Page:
Boyle GAA Club in extending its sympathy to the Mc Crann family on the sad passing of Sandra referenced her thus;

“Sandra was  a dedicated member of a lotto team for many years and an avid supporter of Brian and Jake’s teams. Her friendship, lively wit and can do attitude  will be remembered with great fondness.”

As her funeral cortege passed by the Abbey Park and Boyle Celtic Park a guard of honour from the Golf, GAA, and Celtic clubs with community groups lined the roadway for a distance. It was a telling testament to the regard, recognition and respect for a very special, unique person, who leaves a legacy of ‘communal’ achievement and a treasury of memories     

Ar dheis De go raibh a h-anam dilis.

Wednesday, April 17, 2019

Update April 17th

Some Week-End Events
  1. The Boyle Angling Community will be busy with their annual Fishing Festival on Lough Key. With the promise of fine weather it should be helpful whether it applies to the fish being cooperative I do not know. I missed the Angling Club from their regular participation of the St. Patrick’s Day Parade. Perhaps they passed on this year to give others a winning chance!
  2. Boyle Seniors play Clann na nGael  on Saturday away. The team have 4 points from their first three games so something from this game would be very helpful towards retention of O’Rourke Cup status.(The minors play Pearse's in the Abbey Park on Thursday at 7).
  3. The Annual Roscommon Fleadh Cheoil takes in Ballaghaderreen this Easter week-end. It is quite some time since it has been there but being the home town of Matt Molloy and with a top traditional pub called ‘Spells’ should help in attracting the crowd. This is the first of the county fleadhs and I remember fondly a number of them being in Boyle in the seventies.
  4. Boyle Tidy Towns Committee continue their litter picking endeavours especially on the roads into the town each Tuesday at 7. Hopefully the public will come out in their own areas to help with the effort.        

The Burning of Notre Dame ... A Universal Cultural Tragedy.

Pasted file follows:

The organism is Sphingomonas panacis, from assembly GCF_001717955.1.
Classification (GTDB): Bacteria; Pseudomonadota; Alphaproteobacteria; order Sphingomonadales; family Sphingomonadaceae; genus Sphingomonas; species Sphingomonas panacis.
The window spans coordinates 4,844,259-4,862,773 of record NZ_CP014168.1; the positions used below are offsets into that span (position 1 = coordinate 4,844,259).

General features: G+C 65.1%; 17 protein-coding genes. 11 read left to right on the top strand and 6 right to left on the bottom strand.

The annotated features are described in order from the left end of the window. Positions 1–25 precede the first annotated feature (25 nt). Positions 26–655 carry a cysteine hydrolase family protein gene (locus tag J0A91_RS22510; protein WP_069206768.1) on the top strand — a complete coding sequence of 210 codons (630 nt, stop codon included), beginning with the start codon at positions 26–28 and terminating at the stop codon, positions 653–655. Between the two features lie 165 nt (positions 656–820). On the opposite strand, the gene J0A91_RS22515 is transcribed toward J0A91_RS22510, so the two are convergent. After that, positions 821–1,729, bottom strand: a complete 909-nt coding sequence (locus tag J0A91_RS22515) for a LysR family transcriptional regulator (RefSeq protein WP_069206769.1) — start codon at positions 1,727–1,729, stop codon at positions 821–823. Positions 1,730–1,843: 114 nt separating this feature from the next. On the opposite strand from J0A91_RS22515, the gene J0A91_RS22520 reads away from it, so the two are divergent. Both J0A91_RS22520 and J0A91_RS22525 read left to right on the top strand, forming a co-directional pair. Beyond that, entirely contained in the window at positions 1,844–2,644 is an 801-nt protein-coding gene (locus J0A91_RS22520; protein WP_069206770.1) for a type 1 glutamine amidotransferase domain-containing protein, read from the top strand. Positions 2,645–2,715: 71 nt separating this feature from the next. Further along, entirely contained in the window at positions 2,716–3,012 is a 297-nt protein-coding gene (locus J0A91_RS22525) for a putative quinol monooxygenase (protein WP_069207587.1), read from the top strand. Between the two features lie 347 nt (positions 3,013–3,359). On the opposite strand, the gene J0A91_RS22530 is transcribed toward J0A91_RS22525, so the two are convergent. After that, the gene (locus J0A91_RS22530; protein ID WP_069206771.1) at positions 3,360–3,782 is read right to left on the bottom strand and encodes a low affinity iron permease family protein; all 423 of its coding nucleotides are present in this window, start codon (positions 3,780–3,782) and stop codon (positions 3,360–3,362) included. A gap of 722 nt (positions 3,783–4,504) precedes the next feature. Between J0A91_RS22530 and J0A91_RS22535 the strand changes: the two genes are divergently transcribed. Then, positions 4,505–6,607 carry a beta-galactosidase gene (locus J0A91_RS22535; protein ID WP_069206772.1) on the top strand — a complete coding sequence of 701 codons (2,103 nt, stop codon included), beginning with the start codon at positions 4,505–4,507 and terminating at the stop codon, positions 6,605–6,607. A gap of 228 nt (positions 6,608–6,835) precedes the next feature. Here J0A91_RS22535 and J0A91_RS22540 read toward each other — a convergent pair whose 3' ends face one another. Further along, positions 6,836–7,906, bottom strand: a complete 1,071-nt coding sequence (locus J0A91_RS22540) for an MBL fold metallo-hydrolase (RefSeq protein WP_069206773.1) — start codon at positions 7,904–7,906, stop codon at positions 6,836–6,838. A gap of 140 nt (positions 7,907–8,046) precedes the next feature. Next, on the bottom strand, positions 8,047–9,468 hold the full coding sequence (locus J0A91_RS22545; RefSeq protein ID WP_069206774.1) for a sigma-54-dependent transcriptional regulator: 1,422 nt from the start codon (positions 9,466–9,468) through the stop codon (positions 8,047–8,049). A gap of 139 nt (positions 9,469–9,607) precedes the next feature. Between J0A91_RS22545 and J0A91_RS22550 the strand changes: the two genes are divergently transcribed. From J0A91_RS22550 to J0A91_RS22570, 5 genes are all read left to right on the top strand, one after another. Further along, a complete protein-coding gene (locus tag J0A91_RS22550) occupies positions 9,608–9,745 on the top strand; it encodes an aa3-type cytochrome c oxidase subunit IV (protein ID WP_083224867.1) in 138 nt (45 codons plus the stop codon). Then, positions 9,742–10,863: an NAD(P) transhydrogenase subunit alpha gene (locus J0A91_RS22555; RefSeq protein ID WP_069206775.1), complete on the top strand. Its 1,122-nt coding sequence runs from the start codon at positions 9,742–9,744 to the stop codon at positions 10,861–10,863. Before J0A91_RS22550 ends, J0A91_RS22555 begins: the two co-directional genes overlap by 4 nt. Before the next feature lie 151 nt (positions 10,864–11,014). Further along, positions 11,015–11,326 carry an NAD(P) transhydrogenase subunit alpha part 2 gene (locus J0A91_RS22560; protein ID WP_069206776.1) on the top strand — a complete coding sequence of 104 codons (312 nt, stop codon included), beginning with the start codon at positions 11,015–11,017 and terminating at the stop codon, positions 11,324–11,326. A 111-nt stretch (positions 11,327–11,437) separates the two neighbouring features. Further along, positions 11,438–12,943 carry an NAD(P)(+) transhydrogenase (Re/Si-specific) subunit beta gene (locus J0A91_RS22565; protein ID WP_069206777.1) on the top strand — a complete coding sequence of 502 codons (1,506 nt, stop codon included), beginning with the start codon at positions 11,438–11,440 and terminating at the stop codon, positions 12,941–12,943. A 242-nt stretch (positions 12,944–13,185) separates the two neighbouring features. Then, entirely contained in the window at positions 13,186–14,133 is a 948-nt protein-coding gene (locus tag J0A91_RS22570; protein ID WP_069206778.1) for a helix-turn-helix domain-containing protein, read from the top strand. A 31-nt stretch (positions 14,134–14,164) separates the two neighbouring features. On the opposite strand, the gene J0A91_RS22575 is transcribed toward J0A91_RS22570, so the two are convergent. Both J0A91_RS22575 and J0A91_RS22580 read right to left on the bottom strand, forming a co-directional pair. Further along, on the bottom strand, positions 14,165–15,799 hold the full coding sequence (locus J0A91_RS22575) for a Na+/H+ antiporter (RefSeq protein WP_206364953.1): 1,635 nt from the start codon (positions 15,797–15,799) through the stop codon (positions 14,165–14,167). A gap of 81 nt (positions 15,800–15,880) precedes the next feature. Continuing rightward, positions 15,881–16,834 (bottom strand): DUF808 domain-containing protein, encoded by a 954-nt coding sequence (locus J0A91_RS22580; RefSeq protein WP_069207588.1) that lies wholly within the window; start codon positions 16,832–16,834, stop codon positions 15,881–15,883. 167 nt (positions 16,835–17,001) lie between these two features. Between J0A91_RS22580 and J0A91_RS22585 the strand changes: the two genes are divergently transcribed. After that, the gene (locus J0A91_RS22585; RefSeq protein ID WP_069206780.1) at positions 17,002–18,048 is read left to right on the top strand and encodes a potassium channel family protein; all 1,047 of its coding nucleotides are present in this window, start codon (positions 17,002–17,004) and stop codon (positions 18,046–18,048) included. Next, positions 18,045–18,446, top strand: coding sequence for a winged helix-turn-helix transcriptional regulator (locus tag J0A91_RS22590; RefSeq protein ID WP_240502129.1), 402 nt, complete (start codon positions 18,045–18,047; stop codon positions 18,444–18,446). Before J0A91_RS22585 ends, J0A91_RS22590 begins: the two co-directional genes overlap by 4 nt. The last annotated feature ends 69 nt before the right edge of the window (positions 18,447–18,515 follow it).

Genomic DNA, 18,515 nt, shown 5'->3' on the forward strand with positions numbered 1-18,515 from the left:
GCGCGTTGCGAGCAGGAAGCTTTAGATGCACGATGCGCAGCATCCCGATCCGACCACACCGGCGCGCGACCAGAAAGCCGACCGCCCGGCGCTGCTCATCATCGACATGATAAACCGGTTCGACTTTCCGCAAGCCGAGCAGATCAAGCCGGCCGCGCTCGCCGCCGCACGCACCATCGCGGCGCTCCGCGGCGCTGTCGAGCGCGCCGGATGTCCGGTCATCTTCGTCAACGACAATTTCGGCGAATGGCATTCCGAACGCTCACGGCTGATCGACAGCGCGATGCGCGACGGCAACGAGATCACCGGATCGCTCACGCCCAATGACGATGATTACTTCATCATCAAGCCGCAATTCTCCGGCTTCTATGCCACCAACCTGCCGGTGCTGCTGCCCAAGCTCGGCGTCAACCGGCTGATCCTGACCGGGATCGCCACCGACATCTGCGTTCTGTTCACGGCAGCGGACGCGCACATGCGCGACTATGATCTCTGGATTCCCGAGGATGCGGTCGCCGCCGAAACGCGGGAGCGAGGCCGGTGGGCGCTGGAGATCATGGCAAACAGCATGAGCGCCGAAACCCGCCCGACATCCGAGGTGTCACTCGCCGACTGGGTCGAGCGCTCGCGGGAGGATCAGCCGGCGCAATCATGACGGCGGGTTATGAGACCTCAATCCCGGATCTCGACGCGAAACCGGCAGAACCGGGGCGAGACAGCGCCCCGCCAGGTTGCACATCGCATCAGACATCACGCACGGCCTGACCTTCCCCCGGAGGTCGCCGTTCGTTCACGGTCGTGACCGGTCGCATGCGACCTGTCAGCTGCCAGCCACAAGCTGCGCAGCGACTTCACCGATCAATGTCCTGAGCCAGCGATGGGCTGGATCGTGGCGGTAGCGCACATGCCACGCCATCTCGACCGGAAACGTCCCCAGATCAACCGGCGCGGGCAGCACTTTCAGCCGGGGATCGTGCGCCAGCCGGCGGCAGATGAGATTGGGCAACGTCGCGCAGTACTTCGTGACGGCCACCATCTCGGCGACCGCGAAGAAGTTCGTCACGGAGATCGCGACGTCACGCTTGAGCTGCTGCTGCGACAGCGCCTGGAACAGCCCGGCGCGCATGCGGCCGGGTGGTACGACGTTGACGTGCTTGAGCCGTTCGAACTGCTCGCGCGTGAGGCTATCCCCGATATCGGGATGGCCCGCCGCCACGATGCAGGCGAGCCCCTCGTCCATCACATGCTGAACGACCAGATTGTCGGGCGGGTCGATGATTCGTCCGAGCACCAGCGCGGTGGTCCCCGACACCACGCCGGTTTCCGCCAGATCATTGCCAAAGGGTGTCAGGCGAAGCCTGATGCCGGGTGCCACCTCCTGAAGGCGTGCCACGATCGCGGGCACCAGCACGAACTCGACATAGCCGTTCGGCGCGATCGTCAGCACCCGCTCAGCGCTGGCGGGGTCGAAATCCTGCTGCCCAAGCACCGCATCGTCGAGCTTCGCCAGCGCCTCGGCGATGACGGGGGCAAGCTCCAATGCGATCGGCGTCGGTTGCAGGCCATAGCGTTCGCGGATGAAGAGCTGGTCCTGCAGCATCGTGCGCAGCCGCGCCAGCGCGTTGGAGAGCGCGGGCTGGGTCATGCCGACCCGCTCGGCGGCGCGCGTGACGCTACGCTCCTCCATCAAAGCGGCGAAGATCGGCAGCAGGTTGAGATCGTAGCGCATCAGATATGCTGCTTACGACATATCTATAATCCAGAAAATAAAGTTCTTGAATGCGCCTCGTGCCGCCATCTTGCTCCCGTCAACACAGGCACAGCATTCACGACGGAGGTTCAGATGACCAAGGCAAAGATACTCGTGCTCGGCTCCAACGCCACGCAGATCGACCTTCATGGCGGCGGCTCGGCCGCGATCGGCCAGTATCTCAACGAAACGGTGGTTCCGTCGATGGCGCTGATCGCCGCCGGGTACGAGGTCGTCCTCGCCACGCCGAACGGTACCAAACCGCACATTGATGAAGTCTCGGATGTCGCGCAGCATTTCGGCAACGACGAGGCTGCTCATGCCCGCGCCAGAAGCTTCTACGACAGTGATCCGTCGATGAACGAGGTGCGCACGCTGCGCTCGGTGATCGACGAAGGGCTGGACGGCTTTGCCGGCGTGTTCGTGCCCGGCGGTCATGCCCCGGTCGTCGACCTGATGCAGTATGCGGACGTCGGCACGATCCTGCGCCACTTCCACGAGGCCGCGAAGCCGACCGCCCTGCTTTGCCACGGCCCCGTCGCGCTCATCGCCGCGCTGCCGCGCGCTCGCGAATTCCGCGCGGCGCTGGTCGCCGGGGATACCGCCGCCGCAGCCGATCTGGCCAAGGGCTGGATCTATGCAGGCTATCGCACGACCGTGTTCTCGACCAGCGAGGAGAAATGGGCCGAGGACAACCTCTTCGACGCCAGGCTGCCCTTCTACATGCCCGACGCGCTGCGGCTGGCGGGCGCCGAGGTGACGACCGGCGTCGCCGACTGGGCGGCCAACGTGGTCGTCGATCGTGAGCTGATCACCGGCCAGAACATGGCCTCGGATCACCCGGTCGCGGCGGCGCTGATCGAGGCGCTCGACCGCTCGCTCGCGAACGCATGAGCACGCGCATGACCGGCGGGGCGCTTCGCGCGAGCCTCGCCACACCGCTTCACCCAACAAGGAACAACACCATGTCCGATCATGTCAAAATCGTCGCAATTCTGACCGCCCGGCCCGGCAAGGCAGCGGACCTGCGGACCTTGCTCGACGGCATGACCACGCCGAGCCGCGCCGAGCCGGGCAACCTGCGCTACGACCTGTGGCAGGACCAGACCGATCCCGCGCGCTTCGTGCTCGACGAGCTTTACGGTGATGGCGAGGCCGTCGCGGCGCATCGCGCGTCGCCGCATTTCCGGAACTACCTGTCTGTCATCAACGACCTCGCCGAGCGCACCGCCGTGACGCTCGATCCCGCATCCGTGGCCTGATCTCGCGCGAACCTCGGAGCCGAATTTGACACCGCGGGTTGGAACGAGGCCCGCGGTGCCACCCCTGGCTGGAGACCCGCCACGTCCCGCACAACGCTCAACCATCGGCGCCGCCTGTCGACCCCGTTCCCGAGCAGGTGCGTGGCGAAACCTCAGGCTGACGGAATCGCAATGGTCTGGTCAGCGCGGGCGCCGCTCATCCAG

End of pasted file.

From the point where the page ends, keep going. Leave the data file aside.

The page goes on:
"Notre Dame is our history, our imagination, where we've lived all our great moments, and is the epicentre of our lives," said Emmanuel Macron the President of France last evening, continuing

"It's the story of our books, our paintings. It's the cathedral for all French people, even if they have never been. But it is burning and I know this sadness will be felt by all of our citizens."

The sadness goes well beyond the state frontiers of France, it is felt universally including of course in our own country. Regrettably I have never been to Paris though I have had the thought with me from time to time. I would certainly have visited Notre Dame had I done so. It is the major jewel in the crown of European Cathedrals. It became famous in literature with Victor Hugo’s ‘The Hunchback of Notre Dame’ which was late adapted as a musical.

I have been to a good number of magnificent churches such as those in Barcelona, Rome, Venice, Florence and so on. During the summer of 1968 I ‘worked’ in New York diocesan block in Manhattan including St. Patrick’s Cathedral. 
We in Boyle know only too well about the economic and emotional cost of fires in our town with the fire in the fine Gothic Parish Church in 1977. Before that there were the fires at Rockingham in the 50s’, The Roscommon Herald in the ‘60s’ and a number of commercial buildings within the town. 

It is just so sad. It will be rebuilt which will take a long time but the provenance of the original building will be compromised for decades. Notre Dame (which kind of translates as ‘Our Lady of Paris’) was obviously having work being done to it with the scaffolding around it. The fire seems to have been accidental and due to the wooden roof of centuries the fire spread rapidly.  However the wall structure is said to be still intact and rebuilding will pursued. Perhaps this disaster will be a warning to similar buildings.
For Parisians, irrespective of religion, being a building of such beauty it is akin to a bereavement.       

The Affirmation of Sport

Tiger Back from the Death

For a certain constituency sport does not play a significant part in their lives and that is their right. For those of us for whom sport plays a significant role in their lives it colours our lives immeasurably. Since last Thursday I’ve been able to watch portions of the U.S. Masters golf tournament in Augusta, Georgia in the U.S. Like so many things there are deficits with The Masters and the golf club there in terms of sexual discrimination and the overplay of deference to its membership and traditions and the idea of ‘the Green Jacket’ and so on. It is still a unique sporting event though. It has had its heroes and high drama over the decades. It has broken hearts and elevated some humble players. And in recent times the Irish players have played a small part in this.